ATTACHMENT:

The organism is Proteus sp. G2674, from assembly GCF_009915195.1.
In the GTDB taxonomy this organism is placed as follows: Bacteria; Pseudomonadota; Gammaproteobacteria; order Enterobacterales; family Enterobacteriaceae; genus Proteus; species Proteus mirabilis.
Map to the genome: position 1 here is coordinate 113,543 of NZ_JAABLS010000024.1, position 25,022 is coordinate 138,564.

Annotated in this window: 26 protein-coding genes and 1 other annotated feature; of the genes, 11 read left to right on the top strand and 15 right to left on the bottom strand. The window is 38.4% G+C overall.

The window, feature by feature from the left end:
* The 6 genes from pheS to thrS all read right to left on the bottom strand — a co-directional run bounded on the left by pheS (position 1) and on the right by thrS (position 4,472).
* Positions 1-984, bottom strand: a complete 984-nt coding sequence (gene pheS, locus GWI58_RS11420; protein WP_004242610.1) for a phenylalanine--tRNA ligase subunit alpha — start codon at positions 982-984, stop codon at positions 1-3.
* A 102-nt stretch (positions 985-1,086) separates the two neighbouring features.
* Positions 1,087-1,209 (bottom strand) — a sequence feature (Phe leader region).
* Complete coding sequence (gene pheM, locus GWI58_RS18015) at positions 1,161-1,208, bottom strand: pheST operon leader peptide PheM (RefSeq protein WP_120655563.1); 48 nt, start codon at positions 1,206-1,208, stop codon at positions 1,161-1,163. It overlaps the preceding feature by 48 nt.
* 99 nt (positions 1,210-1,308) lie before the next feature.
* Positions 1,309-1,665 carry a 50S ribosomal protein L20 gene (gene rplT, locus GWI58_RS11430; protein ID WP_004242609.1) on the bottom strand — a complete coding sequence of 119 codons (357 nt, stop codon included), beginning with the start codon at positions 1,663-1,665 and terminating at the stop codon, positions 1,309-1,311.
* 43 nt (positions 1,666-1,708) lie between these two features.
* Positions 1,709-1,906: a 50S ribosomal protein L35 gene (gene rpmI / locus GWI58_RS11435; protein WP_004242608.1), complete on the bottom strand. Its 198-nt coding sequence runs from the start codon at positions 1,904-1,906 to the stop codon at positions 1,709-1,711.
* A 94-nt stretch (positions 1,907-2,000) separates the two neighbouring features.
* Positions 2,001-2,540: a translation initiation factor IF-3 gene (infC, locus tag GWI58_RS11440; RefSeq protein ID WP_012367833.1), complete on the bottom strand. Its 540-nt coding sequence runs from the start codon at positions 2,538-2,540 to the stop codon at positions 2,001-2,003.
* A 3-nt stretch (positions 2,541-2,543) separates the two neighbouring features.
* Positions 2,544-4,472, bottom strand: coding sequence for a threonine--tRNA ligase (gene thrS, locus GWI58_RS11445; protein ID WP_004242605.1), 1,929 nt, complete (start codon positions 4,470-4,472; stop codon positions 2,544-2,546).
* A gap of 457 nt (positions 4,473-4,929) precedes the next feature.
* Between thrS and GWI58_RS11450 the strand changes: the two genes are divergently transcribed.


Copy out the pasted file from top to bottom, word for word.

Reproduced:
The organism is Proteus sp. G2674, from assembly GCF_009915195.1.
In the GTDB taxonomy this organism is placed as follows: Bacteria; Pseudomonadota; Gammaproteobacteria; order Enterobacterales; family Enterobacteriaceae; genus Proteus; species Proteus mirabilis.
Map to the genome: position 1 here is coordinate 113,543 of NZ_JAABLS010000024.1, position 25,022 is coordinate 138,564.

Annotated in this window: 26 protein-coding genes and 1 other annotated feature; of the genes, 11 read left to right on the top strand and 15 right to left on the bottom strand. The window is 38.4% G+C overall.

The window, feature by feature from the left end:
* The 6 genes from pheS to thrS all read right to left on the bottom strand — a co-directional run bounded on the left by pheS (position 1) and on the right by thrS (position 4,472).
* Positions 1-984, bottom strand: a complete 984-nt coding sequence (gene pheS, locus GWI58_RS11420; protein WP_004242610.1) for a phenylalanine--tRNA ligase subunit alpha — start codon at positions 982-984, stop codon at positions 1-3.
* A 102-nt stretch (positions 985-1,086) separates the two neighbouring features.
* Positions 1,087-1,209 (bottom strand) — a sequence feature (Phe leader region).
* Complete coding sequence (gene pheM, locus GWI58_RS18015) at positions 1,161-1,208, bottom strand: pheST operon leader peptide PheM (RefSeq protein WP_120655563.1); 48 nt, start codon at positions 1,206-1,208, stop codon at positions 1,161-1,163. It overlaps the preceding feature by 48 nt.
* 99 nt (positions 1,210-1,308) lie before the next feature.
* Positions 1,309-1,665 carry a 50S ribosomal protein L20 gene (gene rplT, locus GWI58_RS11430; protein ID WP_004242609.1) on the bottom strand — a complete coding sequence of 119 codons (357 nt, stop codon included), beginning with the start codon at positions 1,663-1,665 and terminating at the stop codon, positions 1,309-1,311.
* 43 nt (positions 1,666-1,708) lie between these two features.
* Positions 1,709-1,906: a 50S ribosomal protein L35 gene (gene rpmI / locus GWI58_RS11435; protein WP_004242608.1), complete on the bottom strand. Its 198-nt coding sequence runs from the start codon at positions 1,904-1,906 to the stop codon at positions 1,709-1,711.
* A 94-nt stretch (positions 1,907-2,000) separates the two neighbouring features.
* Positions 2,001-2,540: a translation initiation factor IF-3 gene (infC, locus tag GWI58_RS11440; RefSeq protein ID WP_012367833.1), complete on the bottom strand. Its 540-nt coding sequence runs from the start codon at positions 2,538-2,540 to the stop codon at positions 2,001-2,003.
* A 3-nt stretch (positions 2,541-2,543) separates the two neighbouring features.
* Positions 2,544-4,472, bottom strand: coding sequence for a threonine--tRNA ligase (gene thrS, locus GWI58_RS11445; protein ID WP_004242605.1), 1,929 nt, complete (start codon positions 4,470-4,472; stop codon positions 2,544-2,546).
* A gap of 457 nt (positions 4,473-4,929) precedes the next feature.
* Between thrS and GWI58_RS11450 the strand changes: the two genes are divergently transcribed.